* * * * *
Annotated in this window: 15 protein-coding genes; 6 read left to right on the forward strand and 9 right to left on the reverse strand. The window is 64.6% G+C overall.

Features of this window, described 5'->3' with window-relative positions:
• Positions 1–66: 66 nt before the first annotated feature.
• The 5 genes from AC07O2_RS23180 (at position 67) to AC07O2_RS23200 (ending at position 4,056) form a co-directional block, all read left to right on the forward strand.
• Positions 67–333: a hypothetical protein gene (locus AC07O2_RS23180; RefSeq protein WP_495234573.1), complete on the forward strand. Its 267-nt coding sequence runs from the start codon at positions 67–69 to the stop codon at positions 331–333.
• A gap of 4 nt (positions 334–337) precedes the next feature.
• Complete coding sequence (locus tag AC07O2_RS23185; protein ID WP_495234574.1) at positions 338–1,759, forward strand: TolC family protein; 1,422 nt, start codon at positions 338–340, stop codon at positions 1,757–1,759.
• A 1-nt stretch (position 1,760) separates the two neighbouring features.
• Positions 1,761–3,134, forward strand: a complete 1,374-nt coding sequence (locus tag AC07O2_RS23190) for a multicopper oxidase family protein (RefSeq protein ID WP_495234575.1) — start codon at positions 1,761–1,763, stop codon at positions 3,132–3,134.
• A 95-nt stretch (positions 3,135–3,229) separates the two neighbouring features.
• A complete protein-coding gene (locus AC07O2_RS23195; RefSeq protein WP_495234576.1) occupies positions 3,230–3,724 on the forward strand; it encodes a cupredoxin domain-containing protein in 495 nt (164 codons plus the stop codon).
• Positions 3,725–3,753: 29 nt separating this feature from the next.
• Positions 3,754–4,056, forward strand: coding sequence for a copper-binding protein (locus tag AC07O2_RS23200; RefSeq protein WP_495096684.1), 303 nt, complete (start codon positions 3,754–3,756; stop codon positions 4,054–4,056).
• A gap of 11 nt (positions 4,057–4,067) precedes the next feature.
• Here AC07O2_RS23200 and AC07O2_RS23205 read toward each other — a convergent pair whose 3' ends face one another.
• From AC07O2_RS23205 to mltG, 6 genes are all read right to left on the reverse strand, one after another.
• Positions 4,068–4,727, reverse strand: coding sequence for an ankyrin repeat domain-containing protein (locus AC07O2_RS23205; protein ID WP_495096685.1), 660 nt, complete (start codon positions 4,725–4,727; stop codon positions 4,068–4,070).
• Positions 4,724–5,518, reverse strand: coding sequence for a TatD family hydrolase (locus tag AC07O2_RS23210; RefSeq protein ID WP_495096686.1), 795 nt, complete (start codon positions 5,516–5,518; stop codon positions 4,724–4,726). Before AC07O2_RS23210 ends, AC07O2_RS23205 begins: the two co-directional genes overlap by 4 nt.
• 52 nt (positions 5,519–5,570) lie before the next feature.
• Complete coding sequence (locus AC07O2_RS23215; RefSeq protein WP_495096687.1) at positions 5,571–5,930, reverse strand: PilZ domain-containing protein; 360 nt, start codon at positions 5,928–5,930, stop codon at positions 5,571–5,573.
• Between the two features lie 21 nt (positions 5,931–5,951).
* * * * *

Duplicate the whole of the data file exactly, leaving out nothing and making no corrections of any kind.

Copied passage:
Annotated in this window: 15 protein-coding genes; 6 read left to right on the forward strand and 9 right to left on the reverse strand. The window is 64.6% G+C overall.

Features of this window, described 5'->3' with window-relative positions:
• Positions 1–66: 66 nt before the first annotated feature.
• The 5 genes from AC07O2_RS23180 (at position 67) to AC07O2_RS23200 (ending at position 4,056) form a co-directional block, all read left to right on the forward strand.
• Positions 67–333: a hypothetical protein gene (locus AC07O2_RS23180; RefSeq protein WP_495234573.1), complete on the forward strand. Its 267-nt coding sequence runs from the start codon at positions 67–69 to the stop codon at positions 331–333.
• A gap of 4 nt (positions 334–337) precedes the next feature.
• Complete coding sequence (locus tag AC07O2_RS23185; protein ID WP_495234574.1) at positions 338–1,759, forward strand: TolC family protein; 1,422 nt, start codon at positions 338–340, stop codon at positions 1,757–1,759.
• A 1-nt stretch (position 1,760) separates the two neighbouring features.
• Positions 1,761–3,134, forward strand: a complete 1,374-nt coding sequence (locus tag AC07O2_RS23190) for a multicopper oxidase family protein (RefSeq protein ID WP_495234575.1) — start codon at positions 1,761–1,763, stop codon at positions 3,132–3,134.
• A 95-nt stretch (positions 3,135–3,229) separates the two neighbouring features.
• A complete protein-coding gene (locus AC07O2_RS23195; RefSeq protein WP_495234576.1) occupies positions 3,230–3,724 on the forward strand; it encodes a cupredoxin domain-containing protein in 495 nt (164 codons plus the stop codon).
• Positions 3,725–3,753: 29 nt separating this feature from the next.
• Positions 3,754–4,056, forward strand: coding sequence for a copper-binding protein (locus tag AC07O2_RS23200; RefSeq protein WP_495096684.1), 303 nt, complete (start codon positions 3,754–3,756; stop codon positions 4,054–4,056).
• A gap of 11 nt (positions 4,057–4,067) precedes the next feature.
• Here AC07O2_RS23200 and AC07O2_RS23205 read toward each other — a convergent pair whose 3' ends face one another.
• From AC07O2_RS23205 to mltG, 6 genes are all read right to left on the reverse strand, one after another.
• Positions 4,068–4,727, reverse strand: coding sequence for an ankyrin repeat domain-containing protein (locus AC07O2_RS23205; protein ID WP_495096685.1), 660 nt, complete (start codon positions 4,725–4,727; stop codon positions 4,068–4,070).
• Positions 4,724–5,518, reverse strand: coding sequence for a TatD family hydrolase (locus tag AC07O2_RS23210; RefSeq protein ID WP_495096686.1), 795 nt, complete (start codon positions 5,516–5,518; stop codon positions 4,724–4,726). Before AC07O2_RS23210 ends, AC07O2_RS23205 begins: the two co-directional genes overlap by 4 nt.
• 52 nt (positions 5,519–5,570) lie before the next feature.
• Complete coding sequence (locus AC07O2_RS23215; RefSeq protein WP_495096687.1) at positions 5,571–5,930, reverse strand: PilZ domain-containing protein; 360 nt, start codon at positions 5,928–5,930, stop codon at positions 5,571–5,573.
• Between the two features lie 21 nt (positions 5,931–5,951).